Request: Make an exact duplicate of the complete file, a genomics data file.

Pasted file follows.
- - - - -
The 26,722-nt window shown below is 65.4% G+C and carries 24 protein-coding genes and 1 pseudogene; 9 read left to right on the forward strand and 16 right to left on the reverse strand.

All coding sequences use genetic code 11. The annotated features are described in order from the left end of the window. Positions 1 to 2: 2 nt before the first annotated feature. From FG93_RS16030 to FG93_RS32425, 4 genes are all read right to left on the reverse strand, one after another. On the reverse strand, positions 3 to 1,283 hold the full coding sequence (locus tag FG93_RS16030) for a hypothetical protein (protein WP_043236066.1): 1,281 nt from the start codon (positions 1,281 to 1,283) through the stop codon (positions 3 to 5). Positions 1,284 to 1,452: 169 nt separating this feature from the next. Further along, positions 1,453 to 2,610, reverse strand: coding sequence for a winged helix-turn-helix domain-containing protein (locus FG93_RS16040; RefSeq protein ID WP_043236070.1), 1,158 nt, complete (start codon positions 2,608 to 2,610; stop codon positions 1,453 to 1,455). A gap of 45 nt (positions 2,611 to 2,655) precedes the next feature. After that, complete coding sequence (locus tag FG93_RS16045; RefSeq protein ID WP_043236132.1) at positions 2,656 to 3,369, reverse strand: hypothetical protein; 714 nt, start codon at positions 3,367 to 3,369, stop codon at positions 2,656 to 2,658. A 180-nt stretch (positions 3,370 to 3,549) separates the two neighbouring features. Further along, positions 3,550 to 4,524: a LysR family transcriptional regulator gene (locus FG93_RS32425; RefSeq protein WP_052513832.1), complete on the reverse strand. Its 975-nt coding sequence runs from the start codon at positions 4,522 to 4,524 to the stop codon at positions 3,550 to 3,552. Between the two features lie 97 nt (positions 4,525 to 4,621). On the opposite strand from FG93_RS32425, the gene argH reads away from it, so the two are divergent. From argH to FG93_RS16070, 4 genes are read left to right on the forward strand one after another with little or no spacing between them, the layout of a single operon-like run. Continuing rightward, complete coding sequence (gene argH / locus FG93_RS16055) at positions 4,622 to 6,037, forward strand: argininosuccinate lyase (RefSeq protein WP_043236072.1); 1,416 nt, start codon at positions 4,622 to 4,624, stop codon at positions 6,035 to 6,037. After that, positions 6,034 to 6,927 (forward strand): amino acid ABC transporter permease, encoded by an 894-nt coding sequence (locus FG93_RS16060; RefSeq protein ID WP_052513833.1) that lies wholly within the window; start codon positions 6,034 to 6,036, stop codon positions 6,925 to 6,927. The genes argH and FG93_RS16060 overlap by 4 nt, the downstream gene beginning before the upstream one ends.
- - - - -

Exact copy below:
The 26,722-nt window shown below is 65.4% G+C and carries 24 protein-coding genes and 1 pseudogene; 9 read left to right on the forward strand and 16 right to left on the reverse strand.

All coding sequences use genetic code 11. The annotated features are described in order from the left end of the window. Positions 1 to 2: 2 nt before the first annotated feature. From FG93_RS16030 to FG93_RS32425, 4 genes are all read right to left on the reverse strand, one after another. On the reverse strand, positions 3 to 1,283 hold the full coding sequence (locus tag FG93_RS16030) for a hypothetical protein (protein WP_043236066.1): 1,281 nt from the start codon (positions 1,281 to 1,283) through the stop codon (positions 3 to 5). Positions 1,284 to 1,452: 169 nt separating this feature from the next. Further along, positions 1,453 to 2,610, reverse strand: coding sequence for a winged helix-turn-helix domain-containing protein (locus FG93_RS16040; RefSeq protein ID WP_043236070.1), 1,158 nt, complete (start codon positions 2,608 to 2,610; stop codon positions 1,453 to 1,455). A gap of 45 nt (positions 2,611 to 2,655) precedes the next feature. After that, complete coding sequence (locus tag FG93_RS16045; RefSeq protein ID WP_043236132.1) at positions 2,656 to 3,369, reverse strand: hypothetical protein; 714 nt, start codon at positions 3,367 to 3,369, stop codon at positions 2,656 to 2,658. A 180-nt stretch (positions 3,370 to 3,549) separates the two neighbouring features. Further along, positions 3,550 to 4,524: a LysR family transcriptional regulator gene (locus FG93_RS32425; RefSeq protein WP_052513832.1), complete on the reverse strand. Its 975-nt coding sequence runs from the start codon at positions 4,522 to 4,524 to the stop codon at positions 3,550 to 3,552. Between the two features lie 97 nt (positions 4,525 to 4,621). On the opposite strand from FG93_RS32425, the gene argH reads away from it, so the two are divergent. From argH to FG93_RS16070, 4 genes are read left to right on the forward strand one after another with little or no spacing between them, the layout of a single operon-like run. Continuing rightward, complete coding sequence (gene argH / locus FG93_RS16055) at positions 4,622 to 6,037, forward strand: argininosuccinate lyase (RefSeq protein WP_043236072.1); 1,416 nt, start codon at positions 4,622 to 4,624, stop codon at positions 6,035 to 6,037. After that, positions 6,034 to 6,927 (forward strand): amino acid ABC transporter permease, encoded by an 894-nt coding sequence (locus FG93_RS16060; RefSeq protein ID WP_052513833.1) that lies wholly within the window; start codon positions 6,034 to 6,036, stop codon positions 6,925 to 6,927. The genes argH and FG93_RS16060 overlap by 4 nt, the downstream gene beginning before the upstream one ends.